Rene Adoree - Photoplay, November 1926 - Artist: Carl Van Buskirk

A letter to the editor from Elizabeth Van Deusen, New York, N. Y.

I do not agree with the spokesman of the reformers, Canon Chase. To me, pictures are neither moral nor immoral. Human beings are the only ones to whom the word "moral" may be rightly applied.

It is the obvious intention of some producers to subvert motion pictures to a base appeal, and many beholders will see evil in pictures whether or not it is there—we are so apt to find what we look for. But it is a happy fact that such producers and beholders are a small minority.

The hearts of men may need to be purified, but that is the job of the church. I don't believe in censorship, even when called regulation. "All constraint except what wisdom lays on men is evil."

Pictures may not be true to life. They are an escape, a surcease, between life's reality. I cannot imagine filling out one of Canon Chase's score cards. If I tried to write down my analysis of "The Big Parade" I would feel that I was dissecting the body of a friend.

My advice to those—with special emphasis for the co-workers of Canon Chase—who attend motion pictures with the idea of searching for " off " coloring, is—stay away. Pictures can not be worth the price of admission to such people. As regards sex, keep in mind there are only two sexes, and cheer up.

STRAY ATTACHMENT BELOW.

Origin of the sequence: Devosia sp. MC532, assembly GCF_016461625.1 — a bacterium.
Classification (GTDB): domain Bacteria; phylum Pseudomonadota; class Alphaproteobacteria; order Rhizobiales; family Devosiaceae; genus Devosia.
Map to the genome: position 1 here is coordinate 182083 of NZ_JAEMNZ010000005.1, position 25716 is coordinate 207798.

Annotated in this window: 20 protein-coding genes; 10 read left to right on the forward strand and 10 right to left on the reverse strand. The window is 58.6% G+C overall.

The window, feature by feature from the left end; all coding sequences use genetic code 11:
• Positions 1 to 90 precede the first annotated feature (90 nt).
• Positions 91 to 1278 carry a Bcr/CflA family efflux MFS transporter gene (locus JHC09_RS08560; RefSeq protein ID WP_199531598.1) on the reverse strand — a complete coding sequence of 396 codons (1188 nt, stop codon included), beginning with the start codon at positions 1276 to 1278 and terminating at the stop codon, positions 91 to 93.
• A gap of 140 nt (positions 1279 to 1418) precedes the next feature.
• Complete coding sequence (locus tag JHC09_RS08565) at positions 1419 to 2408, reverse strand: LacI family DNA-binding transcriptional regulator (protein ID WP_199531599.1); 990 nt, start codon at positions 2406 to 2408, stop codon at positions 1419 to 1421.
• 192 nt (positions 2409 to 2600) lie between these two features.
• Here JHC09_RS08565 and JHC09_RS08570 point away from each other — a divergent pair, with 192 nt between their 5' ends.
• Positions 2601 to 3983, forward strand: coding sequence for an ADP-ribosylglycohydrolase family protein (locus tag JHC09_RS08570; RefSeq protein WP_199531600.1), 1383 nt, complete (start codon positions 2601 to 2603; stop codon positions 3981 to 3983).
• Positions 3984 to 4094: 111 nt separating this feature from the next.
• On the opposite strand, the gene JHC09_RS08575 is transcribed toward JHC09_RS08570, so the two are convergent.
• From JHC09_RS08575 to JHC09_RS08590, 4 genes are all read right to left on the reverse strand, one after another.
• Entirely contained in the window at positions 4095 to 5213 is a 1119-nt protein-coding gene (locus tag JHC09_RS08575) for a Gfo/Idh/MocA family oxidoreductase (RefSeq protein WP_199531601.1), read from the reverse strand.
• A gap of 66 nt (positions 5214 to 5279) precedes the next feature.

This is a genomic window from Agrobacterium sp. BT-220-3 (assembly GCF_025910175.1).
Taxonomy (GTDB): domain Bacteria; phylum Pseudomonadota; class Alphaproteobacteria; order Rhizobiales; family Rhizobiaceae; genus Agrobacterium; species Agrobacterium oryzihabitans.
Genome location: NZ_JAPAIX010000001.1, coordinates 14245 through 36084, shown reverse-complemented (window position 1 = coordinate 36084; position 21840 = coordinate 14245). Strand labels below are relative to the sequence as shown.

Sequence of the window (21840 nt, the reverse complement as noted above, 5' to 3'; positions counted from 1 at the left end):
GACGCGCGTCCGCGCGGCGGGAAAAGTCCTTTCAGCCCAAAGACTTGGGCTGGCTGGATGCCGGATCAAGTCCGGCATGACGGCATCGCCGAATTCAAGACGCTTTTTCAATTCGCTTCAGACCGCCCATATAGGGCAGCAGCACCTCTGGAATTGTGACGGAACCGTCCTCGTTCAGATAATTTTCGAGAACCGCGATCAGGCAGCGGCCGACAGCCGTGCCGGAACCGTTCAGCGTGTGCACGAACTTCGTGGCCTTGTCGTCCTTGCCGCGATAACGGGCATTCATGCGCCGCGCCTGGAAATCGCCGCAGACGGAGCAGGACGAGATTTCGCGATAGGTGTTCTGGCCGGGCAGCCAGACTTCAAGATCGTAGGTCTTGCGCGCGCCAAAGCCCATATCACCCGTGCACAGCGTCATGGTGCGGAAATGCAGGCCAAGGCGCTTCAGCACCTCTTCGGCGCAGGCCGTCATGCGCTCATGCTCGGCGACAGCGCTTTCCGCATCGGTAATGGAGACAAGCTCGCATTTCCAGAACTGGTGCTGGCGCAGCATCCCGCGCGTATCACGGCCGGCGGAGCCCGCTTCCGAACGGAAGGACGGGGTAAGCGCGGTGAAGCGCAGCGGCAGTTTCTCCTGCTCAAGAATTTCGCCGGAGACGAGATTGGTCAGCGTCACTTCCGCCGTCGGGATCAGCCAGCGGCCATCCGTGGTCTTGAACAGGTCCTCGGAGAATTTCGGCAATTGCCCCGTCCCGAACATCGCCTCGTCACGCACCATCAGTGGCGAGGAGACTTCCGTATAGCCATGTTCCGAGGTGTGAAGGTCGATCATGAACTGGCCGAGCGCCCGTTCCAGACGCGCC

The producers are often mistaken as to "what the public wants," but the public doesn't know seven-eighths of the time. Pictures are the gift of God to the lonely transient, and we are, each one of us, at some time, and some of us at all times, lonely transients.

Dolores Costello - Photoplay, October 1927 - Artist: Charles Sheldon

A letter to the editor from John Irwin Zellner, Greensburg, PA.

I happen to be only one of the thousands of unfortunate movie fans who must live in the State of Pennsylvania. Coming here from Ohio less than a year ago, I soon discovered why the censors of this state are razzed more than those of any other state. Practically every picture shown here is cut to some extent; in fact, I have yet to see one picture in its entirety. If the action is not cut, then the titles are substituted and everyone knows what excellent title writers the censors are!

The first picture I saw here was "Variety," a picture I had looked forward to seeing for a long time. Words fail to express my disgust with the picture I saw. I felt like suing the theater manager for showing such a picture and announcing it as "Variety." But I could not blame him for the hodgepodge I saw. When "Flesh and the Devil" was shown here, it was but another example of what a censor can do. The stars were not allowed one kiss and the action was cut so badly that it was difficult to follow the story.

Recently I saw "Captain Salvation" in Washington, D. C., and I hate to think what the censors will do to it. Why, oh why, must we sit meekly by while a few feeble-minded persons do their best and worst to spoil our taste and lower our respect for the greatest form of amusement in the world?

Joan Crawford - Photoplay, December 1927 - Artist: Charles Sheldon

It is stated in the table of contents that Charles painted this from life, but I have a hard time seeing the young Joan in this picture. Once in a while a quick sideways glance will almost convince me. What do you think, am I just missing something.